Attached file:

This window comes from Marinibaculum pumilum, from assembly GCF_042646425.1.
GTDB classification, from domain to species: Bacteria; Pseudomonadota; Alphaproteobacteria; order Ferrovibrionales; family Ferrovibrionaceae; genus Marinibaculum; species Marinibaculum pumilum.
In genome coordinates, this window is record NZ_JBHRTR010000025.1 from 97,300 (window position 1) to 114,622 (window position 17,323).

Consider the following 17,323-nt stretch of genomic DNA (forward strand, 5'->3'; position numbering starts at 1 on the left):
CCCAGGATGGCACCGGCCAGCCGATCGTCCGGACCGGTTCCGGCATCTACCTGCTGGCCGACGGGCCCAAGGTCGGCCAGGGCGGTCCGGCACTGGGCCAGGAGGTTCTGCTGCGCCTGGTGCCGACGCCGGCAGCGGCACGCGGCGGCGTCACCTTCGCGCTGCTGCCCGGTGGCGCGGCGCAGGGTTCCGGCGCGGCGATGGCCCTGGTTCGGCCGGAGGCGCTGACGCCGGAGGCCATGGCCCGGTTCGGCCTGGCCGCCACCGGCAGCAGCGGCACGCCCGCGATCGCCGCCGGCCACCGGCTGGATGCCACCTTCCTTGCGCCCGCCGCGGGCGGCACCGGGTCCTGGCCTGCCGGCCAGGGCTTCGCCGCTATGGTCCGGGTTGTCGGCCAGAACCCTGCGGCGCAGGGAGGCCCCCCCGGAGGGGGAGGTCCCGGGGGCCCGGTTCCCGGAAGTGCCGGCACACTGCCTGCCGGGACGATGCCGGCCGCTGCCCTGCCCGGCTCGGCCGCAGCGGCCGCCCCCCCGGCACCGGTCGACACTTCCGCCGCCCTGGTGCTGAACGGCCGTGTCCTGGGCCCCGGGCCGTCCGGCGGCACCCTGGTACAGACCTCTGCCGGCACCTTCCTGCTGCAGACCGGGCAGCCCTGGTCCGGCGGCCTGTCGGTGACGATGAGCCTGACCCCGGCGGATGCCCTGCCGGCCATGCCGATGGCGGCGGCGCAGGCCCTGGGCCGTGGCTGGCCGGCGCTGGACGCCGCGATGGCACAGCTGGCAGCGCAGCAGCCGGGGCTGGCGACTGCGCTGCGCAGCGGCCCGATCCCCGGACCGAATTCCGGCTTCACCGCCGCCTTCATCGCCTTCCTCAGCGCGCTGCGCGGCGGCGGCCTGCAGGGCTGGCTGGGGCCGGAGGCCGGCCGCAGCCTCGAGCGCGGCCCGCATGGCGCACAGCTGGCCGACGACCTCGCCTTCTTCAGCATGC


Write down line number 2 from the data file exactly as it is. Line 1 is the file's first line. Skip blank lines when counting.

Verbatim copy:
GTDB classification, from domain to species: Bacteria; Pseudomonadota; Alphaproteobacteria; order Ferrovibrionales; family Ferrovibrionaceae; genus Marinibaculum; species Marinibaculum pumilum.